National Writing Competition

The Center for Alcohol Policy is pleased to announce that Patrick Glen, Senior Litigation Counsel, Office of Immigration Litigation, Civil Division, United States Department of Justice, has been named the winner of its 15th annual writing competition. Glen is also an Adjunct Professor of Law at Georgetown University Law Center. All opinions and views in this submission do not reflect those of the U.S. government and are Glen’s alone.

The national writing competition is intended to foster debate, analysis, and examination of alcohol policy in the 21st Century. This past year’s topic served as a nod to the 90th anniversary of the 21st Amendment and asked respondents to reflect on the impact of this amendment over the course of the last century.

“90 years ago, this nation undertook a raw exercise of political power only done 26 other times in our country’s 235 year constitutional history. The 21st Amendment was passed in 1933 and it performed two critically important actions. First, it repealed National Prohibition caused by the 18th Amendment. Second, the 21st Amendment put regulation of alcohol primarily in the control of the states.

Fast forward 90 years and reflect, does the 21st Amendment work? Has it achieved what it set out to do: provide for an orderly marketplace, prevent abuse of the product, and protect public health and safety?”

Glen’s winning submission “Distilling Purpose: Revisionist History and the Supreme Court’s Shifting Interpretation of the Twenty-First Amendment” provides an in-depth analysis of the 21st Amendment’s relationship to the Dormant Commerce Clause, delving into the history of the amendment, legal challenges and the implications for state law.

“History, context, and precedent establish the purpose of the Twenty-First Amendment: to enact a rule of constitutional authority permitting State regulation of alcohol unfettered by the dormant Commerce Clause.  This purpose, consistently recognized and applied for fifty years following the Amendment’s ratification, has been abrogated by the contemporary Supreme Court, which has instead reinjected the Commerce-Clause limitations the Amendment was meant to nullify back into the analysis of state law.  So long as the Supreme Court hews to this erroneous path, it will be impossible for the Twenty-First Amendment to fulfill its true purpose,” writes Glen.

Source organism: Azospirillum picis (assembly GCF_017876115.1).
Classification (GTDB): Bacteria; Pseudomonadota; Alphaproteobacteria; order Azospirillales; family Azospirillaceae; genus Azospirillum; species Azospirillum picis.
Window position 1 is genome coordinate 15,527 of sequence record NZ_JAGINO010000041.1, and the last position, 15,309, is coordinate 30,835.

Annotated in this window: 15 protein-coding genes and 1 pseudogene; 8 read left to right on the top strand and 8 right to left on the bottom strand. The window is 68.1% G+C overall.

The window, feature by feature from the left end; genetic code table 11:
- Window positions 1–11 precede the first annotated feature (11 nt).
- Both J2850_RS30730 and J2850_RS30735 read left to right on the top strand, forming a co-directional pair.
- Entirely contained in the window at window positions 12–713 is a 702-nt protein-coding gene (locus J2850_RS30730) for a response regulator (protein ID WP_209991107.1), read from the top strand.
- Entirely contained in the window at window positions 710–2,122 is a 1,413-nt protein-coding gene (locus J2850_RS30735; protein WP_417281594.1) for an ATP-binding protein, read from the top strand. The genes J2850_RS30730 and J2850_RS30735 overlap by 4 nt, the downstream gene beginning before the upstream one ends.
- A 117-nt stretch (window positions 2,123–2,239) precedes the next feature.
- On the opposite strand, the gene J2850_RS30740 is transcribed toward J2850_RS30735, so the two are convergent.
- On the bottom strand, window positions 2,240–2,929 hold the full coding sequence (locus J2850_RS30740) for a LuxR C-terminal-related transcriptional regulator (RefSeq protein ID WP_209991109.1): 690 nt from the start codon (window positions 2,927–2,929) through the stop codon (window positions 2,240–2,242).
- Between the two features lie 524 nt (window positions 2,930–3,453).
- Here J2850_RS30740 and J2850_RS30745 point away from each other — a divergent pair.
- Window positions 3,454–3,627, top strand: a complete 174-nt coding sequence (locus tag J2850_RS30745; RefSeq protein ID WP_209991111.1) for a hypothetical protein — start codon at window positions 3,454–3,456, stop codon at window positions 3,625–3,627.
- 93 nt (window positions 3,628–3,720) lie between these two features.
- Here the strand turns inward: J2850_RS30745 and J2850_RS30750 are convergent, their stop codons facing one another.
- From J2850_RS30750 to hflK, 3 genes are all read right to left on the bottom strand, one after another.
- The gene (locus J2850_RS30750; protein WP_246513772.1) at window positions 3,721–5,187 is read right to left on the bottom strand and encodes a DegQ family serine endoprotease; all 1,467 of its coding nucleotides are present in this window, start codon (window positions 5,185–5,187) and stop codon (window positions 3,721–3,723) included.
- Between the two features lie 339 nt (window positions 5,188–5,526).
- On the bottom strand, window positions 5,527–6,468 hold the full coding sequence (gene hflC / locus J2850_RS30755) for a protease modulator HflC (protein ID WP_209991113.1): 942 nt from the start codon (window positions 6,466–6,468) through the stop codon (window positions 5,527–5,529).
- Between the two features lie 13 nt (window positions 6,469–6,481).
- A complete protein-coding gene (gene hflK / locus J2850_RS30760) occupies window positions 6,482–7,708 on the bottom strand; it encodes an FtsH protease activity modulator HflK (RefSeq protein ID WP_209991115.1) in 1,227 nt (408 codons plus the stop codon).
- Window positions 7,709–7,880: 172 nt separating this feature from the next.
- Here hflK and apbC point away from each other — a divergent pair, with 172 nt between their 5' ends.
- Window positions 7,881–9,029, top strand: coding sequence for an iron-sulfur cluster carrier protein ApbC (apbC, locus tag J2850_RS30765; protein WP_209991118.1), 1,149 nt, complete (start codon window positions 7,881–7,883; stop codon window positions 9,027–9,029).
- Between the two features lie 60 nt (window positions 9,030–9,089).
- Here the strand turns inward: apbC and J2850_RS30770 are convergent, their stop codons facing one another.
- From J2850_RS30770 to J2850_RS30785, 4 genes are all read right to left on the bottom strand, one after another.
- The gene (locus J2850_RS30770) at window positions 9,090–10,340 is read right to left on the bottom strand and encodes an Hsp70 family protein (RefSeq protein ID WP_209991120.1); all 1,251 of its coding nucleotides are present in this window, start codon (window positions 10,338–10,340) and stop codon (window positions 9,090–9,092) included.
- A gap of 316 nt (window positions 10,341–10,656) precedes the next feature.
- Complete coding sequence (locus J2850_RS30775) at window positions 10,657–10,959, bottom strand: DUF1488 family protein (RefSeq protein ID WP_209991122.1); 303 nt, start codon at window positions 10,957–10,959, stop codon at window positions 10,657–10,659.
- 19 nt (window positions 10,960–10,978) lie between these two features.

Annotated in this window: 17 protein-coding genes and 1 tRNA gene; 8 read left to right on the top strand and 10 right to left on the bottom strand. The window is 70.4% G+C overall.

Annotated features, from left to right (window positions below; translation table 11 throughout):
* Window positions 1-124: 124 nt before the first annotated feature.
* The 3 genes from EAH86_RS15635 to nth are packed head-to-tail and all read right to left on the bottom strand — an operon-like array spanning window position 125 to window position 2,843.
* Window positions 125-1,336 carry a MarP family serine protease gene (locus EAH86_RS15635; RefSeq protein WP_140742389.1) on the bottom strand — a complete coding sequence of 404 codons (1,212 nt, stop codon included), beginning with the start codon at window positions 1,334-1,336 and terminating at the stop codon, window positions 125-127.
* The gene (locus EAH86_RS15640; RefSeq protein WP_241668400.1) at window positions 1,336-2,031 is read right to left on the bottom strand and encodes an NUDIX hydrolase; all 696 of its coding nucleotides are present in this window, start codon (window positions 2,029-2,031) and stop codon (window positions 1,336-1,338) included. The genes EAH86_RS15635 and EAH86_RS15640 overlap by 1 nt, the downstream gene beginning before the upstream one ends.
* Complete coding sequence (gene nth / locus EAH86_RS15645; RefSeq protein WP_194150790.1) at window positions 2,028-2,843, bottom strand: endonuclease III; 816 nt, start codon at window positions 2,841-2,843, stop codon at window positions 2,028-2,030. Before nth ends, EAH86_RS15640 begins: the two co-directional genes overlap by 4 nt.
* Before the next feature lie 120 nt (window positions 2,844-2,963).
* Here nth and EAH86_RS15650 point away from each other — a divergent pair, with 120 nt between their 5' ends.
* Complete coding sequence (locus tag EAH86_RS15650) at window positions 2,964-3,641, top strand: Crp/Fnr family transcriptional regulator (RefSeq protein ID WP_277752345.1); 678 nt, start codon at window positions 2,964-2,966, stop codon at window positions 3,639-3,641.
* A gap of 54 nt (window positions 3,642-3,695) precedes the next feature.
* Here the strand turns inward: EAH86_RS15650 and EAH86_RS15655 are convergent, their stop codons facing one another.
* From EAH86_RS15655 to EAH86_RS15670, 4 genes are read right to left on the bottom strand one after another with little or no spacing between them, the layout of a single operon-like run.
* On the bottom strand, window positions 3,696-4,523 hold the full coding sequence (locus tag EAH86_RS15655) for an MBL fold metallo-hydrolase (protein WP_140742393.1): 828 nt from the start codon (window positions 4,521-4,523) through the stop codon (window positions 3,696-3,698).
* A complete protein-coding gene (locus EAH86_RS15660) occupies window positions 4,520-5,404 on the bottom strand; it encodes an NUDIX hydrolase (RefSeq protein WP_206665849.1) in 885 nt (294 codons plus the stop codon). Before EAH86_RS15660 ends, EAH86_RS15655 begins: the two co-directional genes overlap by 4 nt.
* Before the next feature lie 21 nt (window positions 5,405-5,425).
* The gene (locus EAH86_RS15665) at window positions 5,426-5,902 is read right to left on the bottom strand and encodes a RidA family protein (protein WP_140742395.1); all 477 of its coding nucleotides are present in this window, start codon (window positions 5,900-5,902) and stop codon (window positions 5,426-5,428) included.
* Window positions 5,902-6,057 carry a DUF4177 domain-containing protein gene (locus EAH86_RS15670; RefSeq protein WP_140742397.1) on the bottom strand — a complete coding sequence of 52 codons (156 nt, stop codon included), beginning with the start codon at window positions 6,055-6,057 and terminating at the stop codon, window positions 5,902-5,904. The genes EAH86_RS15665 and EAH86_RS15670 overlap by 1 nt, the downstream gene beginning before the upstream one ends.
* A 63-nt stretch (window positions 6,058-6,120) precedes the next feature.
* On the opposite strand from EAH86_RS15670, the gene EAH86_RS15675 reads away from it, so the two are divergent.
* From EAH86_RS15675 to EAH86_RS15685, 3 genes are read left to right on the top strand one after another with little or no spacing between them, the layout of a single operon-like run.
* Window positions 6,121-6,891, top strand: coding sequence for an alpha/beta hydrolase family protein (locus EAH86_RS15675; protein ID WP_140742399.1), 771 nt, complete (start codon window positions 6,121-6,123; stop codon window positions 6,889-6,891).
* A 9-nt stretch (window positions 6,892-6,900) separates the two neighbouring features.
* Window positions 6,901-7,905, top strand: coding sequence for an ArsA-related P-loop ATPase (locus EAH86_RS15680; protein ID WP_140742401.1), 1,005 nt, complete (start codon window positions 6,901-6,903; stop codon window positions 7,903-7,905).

Second Place: Joseph Ojih

Joseph Ojih, Adjunct Professor at Baltimore City Community College and Morgan State University, placed second with their essay “The 21st Amendment: Reflections 90 Years Later.” Ojih’s submission explores the positive impacts on public health and safety offered by the 21st Amendment as well as the creation of orderly marketplaces for alcohol.

In reflecting on the legacy of the 21st Amendment, Ojih writes, “[a] critical aspect of the end of Prohibition was the empowerment of individual states with autonomy in alcohol regulation… Thus, the post-Prohibition era in the United States saw the establishment of a system where alcohol could be consumed in a manner that was both safe and responsible, reflecting a balance between individual freedoms and public welfare.”

Dr. Ojih holds a Ph.D. in Finance and has taught business statistics and finance for more than a decade.

Third Place: Ben Sheppard

Receiving third place for their essay, “The Ghosts of Prohibition: Considering whether the 21st Amendment has fulfilled critical policy objectives,” Ben Sheppard, an associate attorney with Norris McLaughlin in Allentown, PA takes a contrary view from Ojih and Glen positing that while the 21st Amendment, in collaboration with the Federal Tax and Trade Bureau, has created safer products, a fragmented marketplace makes it challenging to do business in the alcohol sector.

Sheppard highlights the important role the TTB plays “in regulating alcoholic beverages is not just about maintaining legal and safety standards; it is also about fostering trust and transparency in an industry that directly impacts public health.”

Sheppard is a graduate from George Washington University Law School and the University of Pittsburgh.

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Center for Alcohol Policy
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